35 percent of employers less likely to interview applicants they can't find online, according to annual CareerBuilder social media recruitment survey
- Majority of employers now use social networks to screen candidates
- 35 percent of employers who screen via social networks have sent friend requests or followed candidates that have private accounts; most are granted permission
14 May, 2015, 03:00 ET
CHICAGO, May 14, 2015 /PRNewswire/ -- Avoiding a professional online presence may be hurting your chances of finding a new job. More than one third of employers (35 percent) say they are less likely to interview job candidates if they are unable to find information about that person online, according to CareerBuilder's annual social media recruitment survey.
The national survey was conducted on behalf of CareerBuilder by Harris Poll between February 11 and March 6, 2015 and included a representative sample of more than 2,000 full-time, U.S. hiring and human resources managers across industries and company sizes.
Social media recruitment on the rise
Fifty-two percent of employers use social networking sites to research job candidates, up significantly from 43 percent last year and 39 percent in 2013.
"Researching candidates via social media and other online sources has transformed from an emerging trend to a staple of online recruitment," said Rosemary Haefner, chief human resources officer at CareerBuilder. "In a competitive job market, recruiters are looking for all the information they can find that might help them make decisions. Rather than go off the grid, job seekers should make their professional persona visible online, and ensure any information that could dissuade prospective employers is made private or removed."
Haefner points out that most recruiters aren't intentionally looking for negatives. Six in ten (60 percent), in fact, are "looking for information that supports their qualifications for the job," according to the survey. For some occupations, this could include a professional portfolio. Fifty-six percent of recruiters want to see if the candidate has a professional online persona, 37 percent want to see what other people are posting about the candidate, and 21 percent admit they're looking for reasons not to hire the candidate.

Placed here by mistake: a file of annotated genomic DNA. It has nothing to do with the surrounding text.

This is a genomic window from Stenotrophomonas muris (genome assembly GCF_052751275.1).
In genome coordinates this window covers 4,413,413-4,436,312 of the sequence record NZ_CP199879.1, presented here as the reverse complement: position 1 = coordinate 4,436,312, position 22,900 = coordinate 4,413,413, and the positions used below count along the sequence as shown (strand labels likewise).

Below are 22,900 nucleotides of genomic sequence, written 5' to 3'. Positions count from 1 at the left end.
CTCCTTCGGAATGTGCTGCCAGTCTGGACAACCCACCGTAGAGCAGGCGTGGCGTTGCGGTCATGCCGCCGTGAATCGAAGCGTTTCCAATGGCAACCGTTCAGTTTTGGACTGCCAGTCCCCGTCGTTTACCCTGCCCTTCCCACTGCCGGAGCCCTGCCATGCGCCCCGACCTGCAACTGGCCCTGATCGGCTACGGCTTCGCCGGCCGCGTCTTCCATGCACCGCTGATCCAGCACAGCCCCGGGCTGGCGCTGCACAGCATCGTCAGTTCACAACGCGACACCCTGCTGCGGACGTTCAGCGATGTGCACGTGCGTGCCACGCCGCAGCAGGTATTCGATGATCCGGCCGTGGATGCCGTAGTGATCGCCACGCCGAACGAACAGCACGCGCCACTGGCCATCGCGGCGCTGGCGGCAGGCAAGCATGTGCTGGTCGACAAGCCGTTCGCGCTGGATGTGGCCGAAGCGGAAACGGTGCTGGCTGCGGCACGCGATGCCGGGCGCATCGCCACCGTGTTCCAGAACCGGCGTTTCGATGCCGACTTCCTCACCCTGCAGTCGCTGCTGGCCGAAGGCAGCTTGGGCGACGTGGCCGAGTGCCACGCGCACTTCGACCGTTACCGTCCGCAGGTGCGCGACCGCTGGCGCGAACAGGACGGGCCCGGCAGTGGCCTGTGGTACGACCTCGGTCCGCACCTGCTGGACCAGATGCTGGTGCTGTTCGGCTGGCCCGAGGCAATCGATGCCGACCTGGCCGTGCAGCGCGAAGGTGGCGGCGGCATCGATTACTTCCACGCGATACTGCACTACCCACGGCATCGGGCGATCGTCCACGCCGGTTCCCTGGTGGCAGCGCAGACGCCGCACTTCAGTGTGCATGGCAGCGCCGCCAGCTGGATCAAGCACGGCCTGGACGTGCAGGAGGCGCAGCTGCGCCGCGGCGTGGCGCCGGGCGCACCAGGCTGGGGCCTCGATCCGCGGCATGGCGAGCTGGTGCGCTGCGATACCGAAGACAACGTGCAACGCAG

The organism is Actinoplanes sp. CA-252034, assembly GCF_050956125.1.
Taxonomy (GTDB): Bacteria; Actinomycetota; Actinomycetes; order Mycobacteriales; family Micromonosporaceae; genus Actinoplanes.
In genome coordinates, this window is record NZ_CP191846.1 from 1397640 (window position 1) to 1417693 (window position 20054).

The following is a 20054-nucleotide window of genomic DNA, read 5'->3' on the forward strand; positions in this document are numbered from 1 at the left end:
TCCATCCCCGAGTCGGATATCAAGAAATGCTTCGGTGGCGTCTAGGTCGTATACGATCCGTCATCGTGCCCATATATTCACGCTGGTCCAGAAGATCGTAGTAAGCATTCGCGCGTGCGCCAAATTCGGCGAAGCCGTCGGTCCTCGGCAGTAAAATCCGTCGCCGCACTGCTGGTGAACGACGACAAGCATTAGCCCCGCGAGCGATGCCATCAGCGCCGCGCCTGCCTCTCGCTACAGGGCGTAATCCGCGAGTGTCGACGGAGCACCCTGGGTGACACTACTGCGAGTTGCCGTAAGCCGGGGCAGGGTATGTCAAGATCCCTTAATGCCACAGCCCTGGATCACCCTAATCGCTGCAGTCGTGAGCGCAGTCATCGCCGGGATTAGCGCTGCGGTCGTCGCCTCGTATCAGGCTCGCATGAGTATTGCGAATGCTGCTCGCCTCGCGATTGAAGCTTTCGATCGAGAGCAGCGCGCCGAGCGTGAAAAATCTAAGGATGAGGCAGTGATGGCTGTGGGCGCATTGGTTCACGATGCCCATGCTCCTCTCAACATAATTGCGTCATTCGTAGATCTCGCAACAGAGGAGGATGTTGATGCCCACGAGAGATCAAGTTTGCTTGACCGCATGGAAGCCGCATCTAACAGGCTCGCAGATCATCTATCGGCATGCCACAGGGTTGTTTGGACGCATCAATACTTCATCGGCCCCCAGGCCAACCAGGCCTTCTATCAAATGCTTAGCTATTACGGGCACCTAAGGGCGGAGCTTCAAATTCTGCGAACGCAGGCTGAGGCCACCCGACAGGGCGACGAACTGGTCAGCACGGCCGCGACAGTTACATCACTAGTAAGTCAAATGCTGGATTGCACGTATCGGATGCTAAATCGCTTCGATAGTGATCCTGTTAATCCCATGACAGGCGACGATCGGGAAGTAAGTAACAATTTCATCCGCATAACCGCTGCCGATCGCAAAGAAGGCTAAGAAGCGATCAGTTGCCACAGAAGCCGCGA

Additionally, 51 percent of hiring managers use search engines to research candidates.
Social media recruitment by industry
Hiring managers in information technology and financial services are the most likely to use social networks to screen candidates; retail had the lowest share.
- Information Technology: 76 percent
- Financial Services: 64 percent
- Sales: 61 percent
- Professional & Business Services: 54 percent
- Manufacturing: 49 percent
- Health Care: 49 percent
- Retail: 46 percent
Hiring managers sending friend requests
Thirty-five percent of employers who screen via social networks have requested to "be a friend" or follow candidates that have private accounts. Of that group, 80 percent say they've been granted permission.
Content can help and hurt job prospects
Depending on what hiring managers find, candidates' online information can help or hurt their odds of getting a job. Forty-eight percent of hiring managers who screen candidates via social networks said they've found information that caused them not to hire a candidate – down slightly from 51 percent last year. The following are the top pieces of content that turned off employers:
- Provocative or inappropriate photographs – 46 percent
- Information about candidate drinking or using drugs – 40 percent
- Candidate bad-mouthed previous company or fellow employee – 34 percent
- Poor communication skills – 30 percent
- Discriminatory comments related to race, religion, gender, etc. – 29 percent
About one-third (32 percent), however, found information that caused them to hire a candidate, including:
- Candidate's background information supported job qualifications –42 percent
- Candidate's personality came across as good fit with company culture – 38 percent
- Candidate's site conveyed a professional image – 38 percent
- Candidate had great communication skills – 37 percent
- Candidate was creative – 36 percent
A separate survey found that some savvy job seekers are using social media to their own benefit. One in seven (15 percent) workers check out hiring managers on social media, with 38 percent of that group seeking to directly interact with the individual.
This survey was conducted online within the U.S. by Harris Poll on behalf of CareerBuilder among 2,175 hiring and human resource managers ages 18 and over (employed full-time, not self-employed, non-government) and 3,105 employees ages 18 and over (employed full-time, not self-employed, non-government) between February 11 and March 6, 2015 (percentages for some questions are based on a subset, based on their responses to certain questions). With pure probability samples of 2,175 and 3,105, one could say with a 95 percent probability that the overall results have sampling errors of +/- 2.10 and +/- 1.76 percentage points, respectively. Sampling error for data from sub-samples is higher and varies.
CareerBuilder is the global leader in human capital solutions, helping companies target and attract great talent. Its online career site, CareerBuilder.com®, is the largest in the United States with more than 24 million unique visitors and 1 million jobs. CareerBuilder works with the world's top employers, providing everything from labor market intelligence to talent management software and other recruitment solutions. Owned by Gannett Co., Inc. (NYSE:GCI), Tribune Company and The McClatchy Company (NYSE:MNI), CareerBuilder and its subsidiaries operate in the United States, Europe, South America, Canada and Asia. For more information, visit www.careerbuilder.com.
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